Pope names 35 new saints, most of them martyrs

2 min

Vatican City (AFP)

Pope Francis declared 35 new saints on Sunday, nearly all of them martyrs drawn from the bloody history of Catholicism's spread in Latin America.

Before a crowd of some 35,000 in St Peter's square, the pontiff carried out the rite of canonisation for 30 martyrs massacred in Brazil in the 17th century.

The two priests and 28 lay people were slaughtered by Dutch Calvinists and indigenous people in 1645, and in some cases had their hearts torn from their chests after being tortured and mutilated.

Catholicism's spread in southern Brazil started at the very end of the 1500s with Jesuit missionaries and priests from Portugal, but the arrival of Calvinists in the coming decades meant persecution for Catholics.

The new saints also included three teens slain in 16th-century Mexico due to their embrace of Catholicism. One of them, who had attempted to convert his father, was beaten to death by him.

The other two canonised were a priest from Spain who devoted his life to studying therapeutic plants in the 19th century, and an Italian priest who died in the 1700s after spending his life criss-crossing the southern end of his country.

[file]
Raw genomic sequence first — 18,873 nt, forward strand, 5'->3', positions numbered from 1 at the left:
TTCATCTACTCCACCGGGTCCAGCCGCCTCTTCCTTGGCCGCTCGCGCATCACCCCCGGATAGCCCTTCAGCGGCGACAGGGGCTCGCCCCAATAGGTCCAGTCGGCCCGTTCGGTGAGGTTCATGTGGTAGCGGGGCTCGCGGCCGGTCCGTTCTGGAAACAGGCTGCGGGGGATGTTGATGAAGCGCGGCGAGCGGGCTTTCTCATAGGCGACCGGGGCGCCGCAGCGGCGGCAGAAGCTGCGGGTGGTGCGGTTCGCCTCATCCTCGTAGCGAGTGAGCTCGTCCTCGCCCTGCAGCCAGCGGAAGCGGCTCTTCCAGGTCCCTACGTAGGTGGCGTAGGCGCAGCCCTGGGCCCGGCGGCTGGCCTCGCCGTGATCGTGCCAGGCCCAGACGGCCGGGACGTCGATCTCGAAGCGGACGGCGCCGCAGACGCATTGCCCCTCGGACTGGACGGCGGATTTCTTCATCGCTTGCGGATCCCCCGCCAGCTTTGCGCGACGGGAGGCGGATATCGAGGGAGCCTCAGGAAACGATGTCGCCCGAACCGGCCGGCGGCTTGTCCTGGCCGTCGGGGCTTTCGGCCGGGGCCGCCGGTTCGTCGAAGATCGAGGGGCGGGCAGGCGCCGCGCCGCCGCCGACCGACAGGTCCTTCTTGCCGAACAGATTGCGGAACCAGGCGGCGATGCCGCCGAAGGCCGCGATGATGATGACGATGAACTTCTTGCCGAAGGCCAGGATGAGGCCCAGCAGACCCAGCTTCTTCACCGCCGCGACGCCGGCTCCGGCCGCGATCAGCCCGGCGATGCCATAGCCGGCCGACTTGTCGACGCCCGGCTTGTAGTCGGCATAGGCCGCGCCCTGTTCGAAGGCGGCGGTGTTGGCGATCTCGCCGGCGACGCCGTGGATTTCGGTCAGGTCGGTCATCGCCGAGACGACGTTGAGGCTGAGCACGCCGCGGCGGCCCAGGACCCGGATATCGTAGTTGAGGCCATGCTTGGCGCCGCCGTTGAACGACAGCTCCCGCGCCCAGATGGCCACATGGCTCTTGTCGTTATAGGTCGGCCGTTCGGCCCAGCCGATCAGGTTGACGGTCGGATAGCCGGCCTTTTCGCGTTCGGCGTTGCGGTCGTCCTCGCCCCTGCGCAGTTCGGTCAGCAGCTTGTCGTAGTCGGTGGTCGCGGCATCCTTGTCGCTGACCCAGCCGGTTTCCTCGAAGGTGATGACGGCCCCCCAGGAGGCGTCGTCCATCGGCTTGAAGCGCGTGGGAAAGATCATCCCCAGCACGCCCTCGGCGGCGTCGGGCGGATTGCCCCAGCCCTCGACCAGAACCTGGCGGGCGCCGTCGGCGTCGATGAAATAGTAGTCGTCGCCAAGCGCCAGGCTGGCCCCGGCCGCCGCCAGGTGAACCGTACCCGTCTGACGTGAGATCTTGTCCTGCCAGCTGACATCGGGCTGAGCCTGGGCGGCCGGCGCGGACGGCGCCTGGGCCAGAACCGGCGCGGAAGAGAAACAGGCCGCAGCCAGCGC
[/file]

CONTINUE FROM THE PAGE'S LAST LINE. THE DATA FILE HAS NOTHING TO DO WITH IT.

Neither of those men are considered martyrs by the Catholic Church.

"The saints who were canonised today, and especially the many martyrs, point the way," Francis said Sunday.

"They did not say a fleeting 'yes' to love, they said 'yes' with their lives and to the very end," he added.

Francis has frequently spoken out against the persecution of Christians, especially those targeted in the Middle East.

The pope also announced he was calling a global assembly of bishops that would be devoted to the Amazon region, with an emphasis on indigenous people.

He said the aim was to find new ways to evangelise in that region, noting that indigenous people are "often forgotten" and face an uncertain future due to deforestion in the Amazon.

In August, Brazil stripped a vast nature reserve of its protected status in a move that could expand mining in the area.

The four million-hectare reserve is home to indigenous people but also rich in gold and manganese.